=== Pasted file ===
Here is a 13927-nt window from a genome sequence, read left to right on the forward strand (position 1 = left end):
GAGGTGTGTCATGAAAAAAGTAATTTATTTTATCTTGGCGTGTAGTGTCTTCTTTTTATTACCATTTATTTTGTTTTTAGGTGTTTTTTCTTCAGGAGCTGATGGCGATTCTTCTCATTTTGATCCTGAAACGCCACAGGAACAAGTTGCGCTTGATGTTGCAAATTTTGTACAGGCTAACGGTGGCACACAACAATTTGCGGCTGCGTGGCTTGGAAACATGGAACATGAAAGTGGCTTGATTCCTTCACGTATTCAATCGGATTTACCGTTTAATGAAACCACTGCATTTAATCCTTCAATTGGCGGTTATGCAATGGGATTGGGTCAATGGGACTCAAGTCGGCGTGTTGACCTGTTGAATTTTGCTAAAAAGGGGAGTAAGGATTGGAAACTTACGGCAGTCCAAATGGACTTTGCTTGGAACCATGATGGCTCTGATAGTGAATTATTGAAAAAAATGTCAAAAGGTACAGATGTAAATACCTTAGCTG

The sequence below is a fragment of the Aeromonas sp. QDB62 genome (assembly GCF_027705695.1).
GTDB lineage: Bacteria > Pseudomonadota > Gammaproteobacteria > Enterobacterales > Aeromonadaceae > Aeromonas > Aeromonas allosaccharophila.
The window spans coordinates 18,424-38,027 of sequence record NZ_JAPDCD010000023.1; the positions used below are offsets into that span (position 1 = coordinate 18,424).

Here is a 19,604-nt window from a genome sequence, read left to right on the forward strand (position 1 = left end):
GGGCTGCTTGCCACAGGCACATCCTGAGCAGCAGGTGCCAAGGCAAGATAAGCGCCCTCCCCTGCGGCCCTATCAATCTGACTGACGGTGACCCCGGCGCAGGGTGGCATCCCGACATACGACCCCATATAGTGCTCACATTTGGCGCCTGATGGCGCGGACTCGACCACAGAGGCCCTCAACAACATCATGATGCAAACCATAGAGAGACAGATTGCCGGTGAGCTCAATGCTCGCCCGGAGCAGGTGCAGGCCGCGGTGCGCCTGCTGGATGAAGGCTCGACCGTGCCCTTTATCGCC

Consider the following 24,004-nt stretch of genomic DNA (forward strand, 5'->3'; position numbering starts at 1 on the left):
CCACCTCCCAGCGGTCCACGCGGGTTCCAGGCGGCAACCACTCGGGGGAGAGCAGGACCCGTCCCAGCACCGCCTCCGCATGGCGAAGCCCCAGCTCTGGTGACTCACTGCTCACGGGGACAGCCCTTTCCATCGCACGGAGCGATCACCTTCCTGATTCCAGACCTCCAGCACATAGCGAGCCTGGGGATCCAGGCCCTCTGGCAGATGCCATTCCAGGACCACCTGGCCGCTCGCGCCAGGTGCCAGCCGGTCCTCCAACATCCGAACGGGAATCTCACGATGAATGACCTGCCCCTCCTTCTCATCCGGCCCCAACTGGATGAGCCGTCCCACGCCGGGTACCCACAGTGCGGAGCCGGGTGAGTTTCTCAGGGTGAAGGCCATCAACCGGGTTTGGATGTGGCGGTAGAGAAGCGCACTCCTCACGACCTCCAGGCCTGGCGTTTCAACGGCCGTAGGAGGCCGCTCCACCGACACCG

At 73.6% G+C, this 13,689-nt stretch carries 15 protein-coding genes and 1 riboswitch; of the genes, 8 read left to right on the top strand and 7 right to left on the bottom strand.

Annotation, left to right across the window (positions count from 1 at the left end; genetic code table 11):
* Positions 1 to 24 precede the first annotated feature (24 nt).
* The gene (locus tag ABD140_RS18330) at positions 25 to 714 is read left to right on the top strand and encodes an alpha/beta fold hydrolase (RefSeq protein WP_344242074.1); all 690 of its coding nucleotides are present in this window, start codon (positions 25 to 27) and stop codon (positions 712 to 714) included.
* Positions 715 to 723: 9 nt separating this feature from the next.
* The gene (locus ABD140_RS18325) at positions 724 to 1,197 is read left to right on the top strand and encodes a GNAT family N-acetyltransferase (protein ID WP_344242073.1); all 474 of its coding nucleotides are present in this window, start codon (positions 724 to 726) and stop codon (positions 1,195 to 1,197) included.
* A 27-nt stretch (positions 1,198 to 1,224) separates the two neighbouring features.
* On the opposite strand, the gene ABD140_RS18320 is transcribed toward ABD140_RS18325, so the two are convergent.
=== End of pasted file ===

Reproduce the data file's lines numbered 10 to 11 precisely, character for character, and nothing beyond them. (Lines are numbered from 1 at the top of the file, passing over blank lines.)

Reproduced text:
At 73.6% G+C, this 13,689-nt stretch carries 15 protein-coding genes and 1 riboswitch; of the genes, 8 read left to right on the top strand and 7 right to left on the bottom strand.

Annotation, left to right across the window (positions count from 1 at the left end; genetic code table 11):